“How are you?” they say, and the look they give me means how are you feeding yourself and have you had enough and are you okay and do you want to say anything to me and if you don’t that’s ok, but I am giving you the option now, if you need it.
There are many things I would like to say to them and don’t, all the time.
“Do you want to know what’s making me feel craziest right now? Crazier than the rest of the things making me feel crazy?”
“I mean, everything makes me feel crazy right now. Everything in my life is crazy. But what’s making it all worse is that—you know T can make you really horny?”
“I do know about that,” they say.
“Well. I’m past the point of not being sure if it’s the T or if I’m imagining it. I’m definitely not imagining it. It’s way too much to be imagining it. I’m just—I just broke up with my girlfriend, and now I’m horny all the time—it’s not a good time for me! I don’t need this right now! It’s everything on top of everything and on top of that everything fucking. Turns me on!”
“Oh no,” they say, laughing. We are both looking at the laptop screen, which is now dark. I can see their face reflected there, though the angle is such that I cannot see my own.
“What do I do?” I say, and I think my desperation comes across, because they make a face like, poor thing, the same face my mom would make when I was sick as a kid.
“Have you thought about using your imagination?” they say. “I’m a big fan of fantasy as a means to satisfaction.”
It is impossible to say that in my imagination, we are the thing that brings me satisfaction, we, they and I, that I imagined this before the breakup, even, that I have spent long hours pondering their fingers and the many things they are capable of which include the quick and sure typing on a computer keyboard to search for a particular person singing a particular aria, or julienning ginger even though mincing it would be much easier and achieve the same result, at least as far as the taste of the dish.
We leave the conversation. It is time for bed. In the bathroom, we brush our teeth side by side, staring at each other in the mirror. I have never been sure what is an appropriate amount of eye contact to make: at times, I look away too quickly, and at times, I stare beyond what could perhaps be termed “regular observation”. On the other hand, they keep the eye contact as long as I do, until we both break off, giggling through our toothbrushes.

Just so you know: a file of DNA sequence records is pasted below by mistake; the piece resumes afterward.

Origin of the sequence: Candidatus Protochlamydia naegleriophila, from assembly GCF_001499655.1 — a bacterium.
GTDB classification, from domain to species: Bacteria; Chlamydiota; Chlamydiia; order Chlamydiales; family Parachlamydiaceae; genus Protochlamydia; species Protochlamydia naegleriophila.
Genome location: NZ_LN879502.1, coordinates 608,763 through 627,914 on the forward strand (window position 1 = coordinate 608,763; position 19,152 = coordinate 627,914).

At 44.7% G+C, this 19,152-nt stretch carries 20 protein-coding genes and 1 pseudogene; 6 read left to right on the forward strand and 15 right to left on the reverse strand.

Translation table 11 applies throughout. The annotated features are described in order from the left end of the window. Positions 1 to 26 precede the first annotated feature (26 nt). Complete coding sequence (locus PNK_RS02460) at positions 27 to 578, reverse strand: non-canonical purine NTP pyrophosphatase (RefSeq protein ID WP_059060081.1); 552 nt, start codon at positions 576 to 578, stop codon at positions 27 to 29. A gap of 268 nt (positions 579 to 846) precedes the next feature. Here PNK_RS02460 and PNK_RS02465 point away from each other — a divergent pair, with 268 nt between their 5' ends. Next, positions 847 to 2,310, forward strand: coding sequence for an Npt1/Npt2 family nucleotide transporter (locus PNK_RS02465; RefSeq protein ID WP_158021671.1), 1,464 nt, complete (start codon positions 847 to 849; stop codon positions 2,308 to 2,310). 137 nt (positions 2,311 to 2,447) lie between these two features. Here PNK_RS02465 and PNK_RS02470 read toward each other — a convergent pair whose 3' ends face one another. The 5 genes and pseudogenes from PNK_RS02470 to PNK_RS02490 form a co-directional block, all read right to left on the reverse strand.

I have trouble stopping myself from imagining them as Cherubino, because it is so easy to mix the feelings that I have for them with the feelings I have for Marianne Crebassa, with the feelings I have for Marianne Crebassa as Cherubino, whom she has played multiple times, two of which, in particular, evoke the same nauseous, teeth-chattering feelings as I feel when I look at them speaking to me.
But imagining that they are Cherubino moves me away from the reality of them as a person whose own feelings and desires I must not forget to take into account.
And if they are Cherubino, does that make me the Countess? That my husband is no longer interested in me, that he favors the young maid Susanna who is engaged to be married to Figaro? No, because it was I who engineered my breakup, I who decided things weren’t right enough with us. And I am not a Countess, not a wife, not a woman.
But is it really any better to imagine us together, them as them, and me as me? Any way that I imagine it means that I am creating something which is not real, which is not true, unless one can call it true only because I want it so much. That, at least, is true.
What if I came and knocked on their door after they had gone to bed, after I thought the day’s possibilities were over? I knock; I wait; perhaps they have fallen asleep already, or they are wearing their noise-cancelling headphones with another aria playing them to sleep.